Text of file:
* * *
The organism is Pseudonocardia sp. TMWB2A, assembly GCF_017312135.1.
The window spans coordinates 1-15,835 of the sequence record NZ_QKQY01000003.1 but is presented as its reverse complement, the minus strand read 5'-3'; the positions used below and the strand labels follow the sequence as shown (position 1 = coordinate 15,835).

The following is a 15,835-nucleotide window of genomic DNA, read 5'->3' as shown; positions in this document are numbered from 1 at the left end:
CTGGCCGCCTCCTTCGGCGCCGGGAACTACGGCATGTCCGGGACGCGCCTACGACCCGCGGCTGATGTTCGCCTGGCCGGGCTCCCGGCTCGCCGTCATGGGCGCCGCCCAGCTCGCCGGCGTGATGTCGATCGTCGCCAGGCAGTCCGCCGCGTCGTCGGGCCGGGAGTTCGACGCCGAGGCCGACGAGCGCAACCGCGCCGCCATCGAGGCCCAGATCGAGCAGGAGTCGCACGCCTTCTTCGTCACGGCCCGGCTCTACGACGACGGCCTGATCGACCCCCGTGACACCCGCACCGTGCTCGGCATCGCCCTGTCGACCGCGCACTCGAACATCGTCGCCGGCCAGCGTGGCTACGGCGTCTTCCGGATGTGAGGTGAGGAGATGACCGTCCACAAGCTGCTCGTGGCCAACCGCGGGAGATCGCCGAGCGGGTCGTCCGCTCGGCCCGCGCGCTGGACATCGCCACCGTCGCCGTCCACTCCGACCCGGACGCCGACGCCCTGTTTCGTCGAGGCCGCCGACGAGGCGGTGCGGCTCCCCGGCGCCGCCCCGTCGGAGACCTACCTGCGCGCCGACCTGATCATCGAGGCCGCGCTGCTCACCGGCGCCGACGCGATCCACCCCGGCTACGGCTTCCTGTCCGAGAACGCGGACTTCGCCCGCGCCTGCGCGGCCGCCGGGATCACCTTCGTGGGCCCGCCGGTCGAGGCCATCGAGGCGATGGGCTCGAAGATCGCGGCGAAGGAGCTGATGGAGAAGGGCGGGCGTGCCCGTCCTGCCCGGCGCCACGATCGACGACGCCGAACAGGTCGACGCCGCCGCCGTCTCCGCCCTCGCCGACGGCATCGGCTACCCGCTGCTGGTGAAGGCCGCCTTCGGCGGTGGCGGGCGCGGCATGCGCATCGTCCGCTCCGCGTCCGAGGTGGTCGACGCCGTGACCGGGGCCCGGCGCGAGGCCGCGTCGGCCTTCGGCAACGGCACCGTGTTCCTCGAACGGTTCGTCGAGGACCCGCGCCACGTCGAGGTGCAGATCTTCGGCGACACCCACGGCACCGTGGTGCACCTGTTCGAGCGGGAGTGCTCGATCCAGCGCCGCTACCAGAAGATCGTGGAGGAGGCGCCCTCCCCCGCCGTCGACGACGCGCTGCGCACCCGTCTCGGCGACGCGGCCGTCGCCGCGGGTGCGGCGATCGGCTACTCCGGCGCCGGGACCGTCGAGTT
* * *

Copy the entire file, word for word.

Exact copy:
The organism is Pseudonocardia sp. TMWB2A, assembly GCF_017312135.1.
The window spans coordinates 1-15,835 of the sequence record NZ_QKQY01000003.1 but is presented as its reverse complement, the minus strand read 5'-3'; the positions used below and the strand labels follow the sequence as shown (position 1 = coordinate 15,835).

The following is a 15,835-nucleotide window of genomic DNA, read 5'->3' as shown; positions in this document are numbered from 1 at the left end:
CTGGCCGCCTCCTTCGGCGCCGGGAACTACGGCATGTCCGGGACGCGCCTACGACCCGCGGCTGATGTTCGCCTGGCCGGGCTCCCGGCTCGCCGTCATGGGCGCCGCCCAGCTCGCCGGCGTGATGTCGATCGTCGCCAGGCAGTCCGCCGCGTCGTCGGGCCGGGAGTTCGACGCCGAGGCCGACGAGCGCAACCGCGCCGCCATCGAGGCCCAGATCGAGCAGGAGTCGCACGCCTTCTTCGTCACGGCCCGGCTCTACGACGACGGCCTGATCGACCCCCGTGACACCCGCACCGTGCTCGGCATCGCCCTGTCGACCGCGCACTCGAACATCGTCGCCGGCCAGCGTGGCTACGGCGTCTTCCGGATGTGAGGTGAGGAGATGACCGTCCACAAGCTGCTCGTGGCCAACCGCGGGAGATCGCCGAGCGGGTCGTCCGCTCGGCCCGCGCGCTGGACATCGCCACCGTCGCCGTCCACTCCGACCCGGACGCCGACGCCCTGTTTCGTCGAGGCCGCCGACGAGGCGGTGCGGCTCCCCGGCGCCGCCCCGTCGGAGACCTACCTGCGCGCCGACCTGATCATCGAGGCCGCGCTGCTCACCGGCGCCGACGCGATCCACCCCGGCTACGGCTTCCTGTCCGAGAACGCGGACTTCGCCCGCGCCTGCGCGGCCGCCGGGATCACCTTCGTGGGCCCGCCGGTCGAGGCCATCGAGGCGATGGGCTCGAAGATCGCGGCGAAGGAGCTGATGGAGAAGGGCGGGCGTGCCCGTCCTGCCCGGCGCCACGATCGACGACGCCGAACAGGTCGACGCCGCCGCCGTCTCCGCCCTCGCCGACGGCATCGGCTACCCGCTGCTGGTGAAGGCCGCCTTCGGCGGTGGCGGGCGCGGCATGCGCATCGTCCGCTCCGCGTCCGAGGTGGTCGACGCCGTGACCGGGGCCCGGCGCGAGGCCGCGTCGGCCTTCGGCAACGGCACCGTGTTCCTCGAACGGTTCGTCGAGGACCCGCGCCACGTCGAGGTGCAGATCTTCGGCGACACCCACGGCACCGTGGTGCACCTGTTCGAGCGGGAGTGCTCGATCCAGCGCCGCTACCAGAAGATCGTGGAGGAGGCGCCCTCCCCCGCCGTCGACGACGCGCTGCGCACCCGTCTCGGCGACGCGGCCGTCGCCGCGGGTGCGGCGATCGGCTACTCCGGCGCCGGGACCGTCGAGTT